The blurb of the American edition of the Golden Age mystery Double Blackmail, by G.D.H. and Margaret Cole, is rather enticing: ‘”Double Blackmail” only in part describes the double-ness of this detective mystery. There are, of course, two cases of blackmail. But there are likewise two murders; two bigamies; two detectives; the two Coles for authors; and twins….’
Two bigamies – blimey, you don’t find that in many murder mysteries nowadays! The Coles were a husband and wife team who were prolific producers in the Golden Age. They were prominent socialists, and G.D.H. (like Robert Barnard, many years later) was a Balliol man who rose to prominence in the Fabian Society. Margaret was the sister of Raymond Postgate, who wrote that brilliant crime novel Verdict of Twelve (and who also devised The Good Food Guide), and aunt to Oliver Postgate, creator of Bagpuss.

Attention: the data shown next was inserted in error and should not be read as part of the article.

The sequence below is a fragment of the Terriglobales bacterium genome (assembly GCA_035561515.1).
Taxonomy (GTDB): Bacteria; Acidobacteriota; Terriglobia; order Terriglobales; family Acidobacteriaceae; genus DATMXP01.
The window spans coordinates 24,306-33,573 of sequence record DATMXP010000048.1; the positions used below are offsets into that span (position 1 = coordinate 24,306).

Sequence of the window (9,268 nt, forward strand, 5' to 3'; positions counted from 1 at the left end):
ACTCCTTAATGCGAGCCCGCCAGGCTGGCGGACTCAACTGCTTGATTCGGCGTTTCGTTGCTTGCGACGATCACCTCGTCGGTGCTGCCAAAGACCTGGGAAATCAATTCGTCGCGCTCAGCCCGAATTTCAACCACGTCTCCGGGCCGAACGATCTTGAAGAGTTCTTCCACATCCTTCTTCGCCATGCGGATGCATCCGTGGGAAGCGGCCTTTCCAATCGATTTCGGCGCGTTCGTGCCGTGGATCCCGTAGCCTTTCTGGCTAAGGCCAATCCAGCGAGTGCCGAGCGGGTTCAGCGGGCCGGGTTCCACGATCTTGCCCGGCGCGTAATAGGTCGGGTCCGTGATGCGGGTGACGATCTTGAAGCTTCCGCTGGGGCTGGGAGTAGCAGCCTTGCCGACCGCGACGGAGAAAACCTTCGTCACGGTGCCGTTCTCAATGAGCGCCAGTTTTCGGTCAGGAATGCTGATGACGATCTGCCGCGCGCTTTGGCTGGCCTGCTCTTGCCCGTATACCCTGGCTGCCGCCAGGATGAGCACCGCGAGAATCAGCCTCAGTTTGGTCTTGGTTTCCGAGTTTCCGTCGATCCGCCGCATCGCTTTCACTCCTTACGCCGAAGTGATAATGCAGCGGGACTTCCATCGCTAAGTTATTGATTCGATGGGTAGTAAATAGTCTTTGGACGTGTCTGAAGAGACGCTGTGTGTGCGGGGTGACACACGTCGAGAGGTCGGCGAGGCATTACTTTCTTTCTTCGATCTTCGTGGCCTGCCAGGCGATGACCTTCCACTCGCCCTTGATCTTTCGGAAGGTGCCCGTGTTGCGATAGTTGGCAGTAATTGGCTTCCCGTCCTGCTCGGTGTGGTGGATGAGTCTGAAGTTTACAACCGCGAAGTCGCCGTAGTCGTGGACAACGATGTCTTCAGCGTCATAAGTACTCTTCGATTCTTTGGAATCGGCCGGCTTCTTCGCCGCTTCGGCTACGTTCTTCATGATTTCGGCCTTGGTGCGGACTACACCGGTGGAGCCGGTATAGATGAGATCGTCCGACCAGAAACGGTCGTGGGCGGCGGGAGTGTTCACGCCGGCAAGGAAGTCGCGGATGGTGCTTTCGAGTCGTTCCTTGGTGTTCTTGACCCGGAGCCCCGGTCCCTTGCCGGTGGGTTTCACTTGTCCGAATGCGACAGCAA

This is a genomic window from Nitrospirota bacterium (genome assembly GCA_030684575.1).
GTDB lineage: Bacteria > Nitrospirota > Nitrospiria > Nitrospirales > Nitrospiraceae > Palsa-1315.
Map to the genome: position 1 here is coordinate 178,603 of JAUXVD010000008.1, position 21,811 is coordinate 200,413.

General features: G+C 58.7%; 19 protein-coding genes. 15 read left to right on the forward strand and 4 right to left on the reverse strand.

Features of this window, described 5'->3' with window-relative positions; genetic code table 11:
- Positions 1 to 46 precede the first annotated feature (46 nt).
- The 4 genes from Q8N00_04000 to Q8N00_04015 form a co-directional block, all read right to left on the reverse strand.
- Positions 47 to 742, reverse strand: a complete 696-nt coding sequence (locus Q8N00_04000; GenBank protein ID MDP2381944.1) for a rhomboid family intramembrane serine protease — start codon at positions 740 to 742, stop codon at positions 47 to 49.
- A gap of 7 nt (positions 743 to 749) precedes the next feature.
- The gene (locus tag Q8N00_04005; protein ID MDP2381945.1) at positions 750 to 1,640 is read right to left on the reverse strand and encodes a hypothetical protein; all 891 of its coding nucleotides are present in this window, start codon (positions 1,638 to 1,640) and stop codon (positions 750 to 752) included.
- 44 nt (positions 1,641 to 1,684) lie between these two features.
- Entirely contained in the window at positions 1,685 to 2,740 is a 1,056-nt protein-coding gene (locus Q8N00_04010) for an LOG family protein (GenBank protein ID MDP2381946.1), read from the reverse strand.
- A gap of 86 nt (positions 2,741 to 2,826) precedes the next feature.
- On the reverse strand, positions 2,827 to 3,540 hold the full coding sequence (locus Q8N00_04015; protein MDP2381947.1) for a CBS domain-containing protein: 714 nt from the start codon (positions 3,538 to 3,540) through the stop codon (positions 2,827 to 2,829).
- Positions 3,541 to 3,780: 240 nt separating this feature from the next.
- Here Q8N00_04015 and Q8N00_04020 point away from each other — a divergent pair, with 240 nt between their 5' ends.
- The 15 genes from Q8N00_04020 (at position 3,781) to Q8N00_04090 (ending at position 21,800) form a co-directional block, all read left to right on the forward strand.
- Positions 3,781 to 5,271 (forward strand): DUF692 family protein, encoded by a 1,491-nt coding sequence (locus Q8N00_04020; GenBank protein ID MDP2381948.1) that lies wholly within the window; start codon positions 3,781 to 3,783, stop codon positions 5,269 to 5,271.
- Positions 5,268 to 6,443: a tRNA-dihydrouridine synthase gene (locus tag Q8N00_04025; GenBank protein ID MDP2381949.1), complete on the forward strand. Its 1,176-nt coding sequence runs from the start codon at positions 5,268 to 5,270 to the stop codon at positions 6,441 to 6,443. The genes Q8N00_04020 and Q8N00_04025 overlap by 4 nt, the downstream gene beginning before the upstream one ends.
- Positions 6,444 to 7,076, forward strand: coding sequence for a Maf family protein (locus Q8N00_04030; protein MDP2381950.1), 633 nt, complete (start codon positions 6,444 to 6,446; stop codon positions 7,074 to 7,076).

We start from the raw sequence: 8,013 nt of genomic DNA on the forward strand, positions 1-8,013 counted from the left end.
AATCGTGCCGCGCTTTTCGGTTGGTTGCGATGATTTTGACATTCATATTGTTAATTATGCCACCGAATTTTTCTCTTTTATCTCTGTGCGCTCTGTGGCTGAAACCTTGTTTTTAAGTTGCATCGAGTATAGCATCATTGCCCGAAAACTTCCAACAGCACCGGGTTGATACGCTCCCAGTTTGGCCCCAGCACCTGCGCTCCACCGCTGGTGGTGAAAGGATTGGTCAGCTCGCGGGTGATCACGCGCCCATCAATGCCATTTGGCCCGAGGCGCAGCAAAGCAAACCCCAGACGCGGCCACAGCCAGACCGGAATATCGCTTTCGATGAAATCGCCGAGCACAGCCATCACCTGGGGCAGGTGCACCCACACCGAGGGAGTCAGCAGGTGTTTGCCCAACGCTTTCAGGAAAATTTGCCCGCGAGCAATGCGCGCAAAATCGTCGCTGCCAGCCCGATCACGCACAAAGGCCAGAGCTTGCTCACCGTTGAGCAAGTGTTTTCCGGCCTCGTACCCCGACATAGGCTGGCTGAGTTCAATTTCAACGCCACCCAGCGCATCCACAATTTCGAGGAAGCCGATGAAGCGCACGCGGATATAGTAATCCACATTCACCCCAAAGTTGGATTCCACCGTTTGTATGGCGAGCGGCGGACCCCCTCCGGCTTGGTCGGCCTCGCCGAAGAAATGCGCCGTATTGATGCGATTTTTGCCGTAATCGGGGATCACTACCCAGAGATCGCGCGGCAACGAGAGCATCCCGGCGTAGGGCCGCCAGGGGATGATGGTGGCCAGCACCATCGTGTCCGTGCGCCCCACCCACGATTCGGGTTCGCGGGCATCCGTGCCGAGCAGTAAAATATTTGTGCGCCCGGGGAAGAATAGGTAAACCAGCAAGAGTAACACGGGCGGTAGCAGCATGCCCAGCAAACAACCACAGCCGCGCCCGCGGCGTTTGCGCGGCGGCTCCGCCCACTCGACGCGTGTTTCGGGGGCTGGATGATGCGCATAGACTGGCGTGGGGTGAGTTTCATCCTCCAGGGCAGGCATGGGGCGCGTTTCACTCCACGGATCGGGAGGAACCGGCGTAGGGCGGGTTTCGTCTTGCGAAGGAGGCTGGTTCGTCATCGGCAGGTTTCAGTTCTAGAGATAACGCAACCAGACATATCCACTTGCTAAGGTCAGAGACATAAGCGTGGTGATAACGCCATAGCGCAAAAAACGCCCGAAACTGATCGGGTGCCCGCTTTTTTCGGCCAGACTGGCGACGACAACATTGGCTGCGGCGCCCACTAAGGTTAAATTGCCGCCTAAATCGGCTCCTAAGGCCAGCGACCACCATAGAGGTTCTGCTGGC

The Coles wrote books of the kind disparagingly described as ‘humdrums’, and their regular sleuth Superintendent Wilson was notoriously characterless, but I’m led to believe from comments on the excellent Golden Age Detection discussion group that this novel, which features Wilson, is one of their better efforts.
I have not yet read the book, having only just bought it, as a treat for myself after a few fun-free weeks. The appeal of this particular volume was not just the mystery (though I do find that idea of a story about double bigamy weirdly intriguing) but the fact that this book was presented to the Detection Club, and signed by, Margaret Cole herself. So it’s a small piece of crime fiction heritage, and I’m very happy to have it on my bookshelf.